The current coronavirus crisis seems to reflect a kind of burning glass for digital risks in general, but for children in particular. Due to the global quarantine measures, it can be assumed that all age groups are spending and have spent more time online. From a criminological point of view, it must be assumed that the lack of an effective counter-strategy also leads to a corresponding increase in crime, simply because, on the one hand, potential offenders spend more time online and, on the other hand, children can encounter problematic content more often (EUROPOL 2020). Signs of this negative development are already emerging. The number of reports to Europol of child abuse deregistrations by the National Center for Missing and Exploited Children increased tenfold from February to March 2020 (EUROPOL 2020). According to a survey by GDATA, general cyber-attacks in Germany are said to have risen by 30 percent in the same period (Berghoff 2020). Even though there has been not only an increase in digital crimes, but also in crimes in the area of domestic violence and domestic sexual offences, there is a particular lack of uniform, transnational counter-strategies. It will only be a few years before it becomes fully apparent what effect this has had on the development of crime during the crisis worldwide. However, one lesson from the coronavirus crisis must be that if people spend more time online, digital crime will also increase. A global digital space without physical borders also calls for a serious discussion for global prevention and repression strategies to counter this situation, as a kind of burning glass on this problem.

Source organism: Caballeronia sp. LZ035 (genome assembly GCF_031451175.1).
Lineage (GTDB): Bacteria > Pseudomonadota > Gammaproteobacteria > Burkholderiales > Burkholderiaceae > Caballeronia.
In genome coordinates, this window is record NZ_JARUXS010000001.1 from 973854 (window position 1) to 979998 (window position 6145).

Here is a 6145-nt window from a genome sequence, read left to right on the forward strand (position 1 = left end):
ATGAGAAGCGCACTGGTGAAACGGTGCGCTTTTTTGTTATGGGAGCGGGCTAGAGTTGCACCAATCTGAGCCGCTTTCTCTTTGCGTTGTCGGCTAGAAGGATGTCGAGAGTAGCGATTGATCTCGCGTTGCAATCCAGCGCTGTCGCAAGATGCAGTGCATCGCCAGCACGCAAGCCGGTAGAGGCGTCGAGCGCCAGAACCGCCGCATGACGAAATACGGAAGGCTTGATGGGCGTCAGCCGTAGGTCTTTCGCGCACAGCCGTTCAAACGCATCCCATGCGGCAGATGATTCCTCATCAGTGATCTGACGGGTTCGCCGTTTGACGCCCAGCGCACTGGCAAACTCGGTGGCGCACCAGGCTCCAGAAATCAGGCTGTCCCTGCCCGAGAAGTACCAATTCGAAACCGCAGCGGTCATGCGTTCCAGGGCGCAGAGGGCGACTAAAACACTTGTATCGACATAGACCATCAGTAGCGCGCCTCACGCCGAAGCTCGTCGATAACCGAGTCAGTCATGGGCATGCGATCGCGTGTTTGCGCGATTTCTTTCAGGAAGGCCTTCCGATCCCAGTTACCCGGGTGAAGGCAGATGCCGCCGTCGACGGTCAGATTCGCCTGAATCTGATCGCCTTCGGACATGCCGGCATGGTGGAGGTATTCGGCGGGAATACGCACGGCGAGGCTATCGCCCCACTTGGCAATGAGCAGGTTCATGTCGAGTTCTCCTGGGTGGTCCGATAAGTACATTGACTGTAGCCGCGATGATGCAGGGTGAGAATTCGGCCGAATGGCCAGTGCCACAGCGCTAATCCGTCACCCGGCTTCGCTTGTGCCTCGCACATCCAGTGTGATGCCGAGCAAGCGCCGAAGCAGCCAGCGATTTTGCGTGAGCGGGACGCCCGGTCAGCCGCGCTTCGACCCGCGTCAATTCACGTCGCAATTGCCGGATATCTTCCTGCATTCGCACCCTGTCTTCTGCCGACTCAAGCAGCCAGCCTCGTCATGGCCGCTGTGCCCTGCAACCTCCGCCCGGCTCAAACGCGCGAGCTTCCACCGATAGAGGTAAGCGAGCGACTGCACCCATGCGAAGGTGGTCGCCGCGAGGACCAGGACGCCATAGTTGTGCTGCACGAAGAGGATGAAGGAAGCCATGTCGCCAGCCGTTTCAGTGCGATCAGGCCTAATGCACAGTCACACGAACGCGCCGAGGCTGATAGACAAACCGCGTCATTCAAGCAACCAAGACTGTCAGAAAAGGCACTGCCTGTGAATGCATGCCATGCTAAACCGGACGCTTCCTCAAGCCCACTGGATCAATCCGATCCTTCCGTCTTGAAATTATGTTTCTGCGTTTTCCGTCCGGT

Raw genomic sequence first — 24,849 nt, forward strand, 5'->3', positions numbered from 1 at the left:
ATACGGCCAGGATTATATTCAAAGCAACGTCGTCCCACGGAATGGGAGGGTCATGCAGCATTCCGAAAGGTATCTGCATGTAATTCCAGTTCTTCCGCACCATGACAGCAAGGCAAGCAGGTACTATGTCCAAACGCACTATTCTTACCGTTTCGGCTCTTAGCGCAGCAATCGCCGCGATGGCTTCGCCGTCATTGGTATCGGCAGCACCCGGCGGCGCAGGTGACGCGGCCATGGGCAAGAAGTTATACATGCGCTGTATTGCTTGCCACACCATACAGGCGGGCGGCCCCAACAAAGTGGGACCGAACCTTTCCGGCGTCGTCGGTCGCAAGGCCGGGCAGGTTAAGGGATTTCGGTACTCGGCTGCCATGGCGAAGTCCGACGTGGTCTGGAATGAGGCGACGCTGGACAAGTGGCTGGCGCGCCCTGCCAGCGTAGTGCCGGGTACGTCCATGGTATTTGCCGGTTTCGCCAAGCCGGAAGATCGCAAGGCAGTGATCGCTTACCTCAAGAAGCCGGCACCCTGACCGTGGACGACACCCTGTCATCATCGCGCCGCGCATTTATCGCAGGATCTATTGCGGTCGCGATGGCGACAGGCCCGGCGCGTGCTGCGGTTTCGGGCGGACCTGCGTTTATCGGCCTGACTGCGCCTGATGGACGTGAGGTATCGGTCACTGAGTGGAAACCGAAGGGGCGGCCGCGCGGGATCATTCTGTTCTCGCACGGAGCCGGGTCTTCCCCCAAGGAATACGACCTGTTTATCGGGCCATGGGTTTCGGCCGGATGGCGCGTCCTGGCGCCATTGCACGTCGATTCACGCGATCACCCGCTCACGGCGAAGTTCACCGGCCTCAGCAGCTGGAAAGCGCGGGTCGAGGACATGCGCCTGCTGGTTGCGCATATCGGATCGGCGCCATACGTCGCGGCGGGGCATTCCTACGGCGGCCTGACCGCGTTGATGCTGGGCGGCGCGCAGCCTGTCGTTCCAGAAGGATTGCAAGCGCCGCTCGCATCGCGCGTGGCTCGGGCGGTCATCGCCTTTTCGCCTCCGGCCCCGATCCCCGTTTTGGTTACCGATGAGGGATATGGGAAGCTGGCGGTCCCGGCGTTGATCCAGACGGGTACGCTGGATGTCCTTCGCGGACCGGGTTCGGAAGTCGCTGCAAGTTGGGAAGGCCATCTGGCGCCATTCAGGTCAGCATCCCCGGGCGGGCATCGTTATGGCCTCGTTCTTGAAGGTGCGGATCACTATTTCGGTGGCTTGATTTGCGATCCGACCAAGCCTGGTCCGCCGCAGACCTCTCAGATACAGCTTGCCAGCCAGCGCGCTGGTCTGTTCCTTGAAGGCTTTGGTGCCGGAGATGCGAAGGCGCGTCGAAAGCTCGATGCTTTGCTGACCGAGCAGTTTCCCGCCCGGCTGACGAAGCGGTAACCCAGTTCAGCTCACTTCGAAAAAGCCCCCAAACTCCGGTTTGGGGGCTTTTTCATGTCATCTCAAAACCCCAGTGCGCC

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The Author

Dr. Thomas-Gabriel Rüdiger is a criminologist at the Institute of Police Science at the University of Police of the State of Brandenburg. As one of the first representatives of the field of cybercriminology in Germany, his research interests focus on digital crime, digital policing and criminological theories in digital space. He wrote his doctoral thesis at the University of Hamburg on cybergrooming. He is author and editor of a large number of academic publications and a frequently quoted interview partner and regularly advises political decision makers.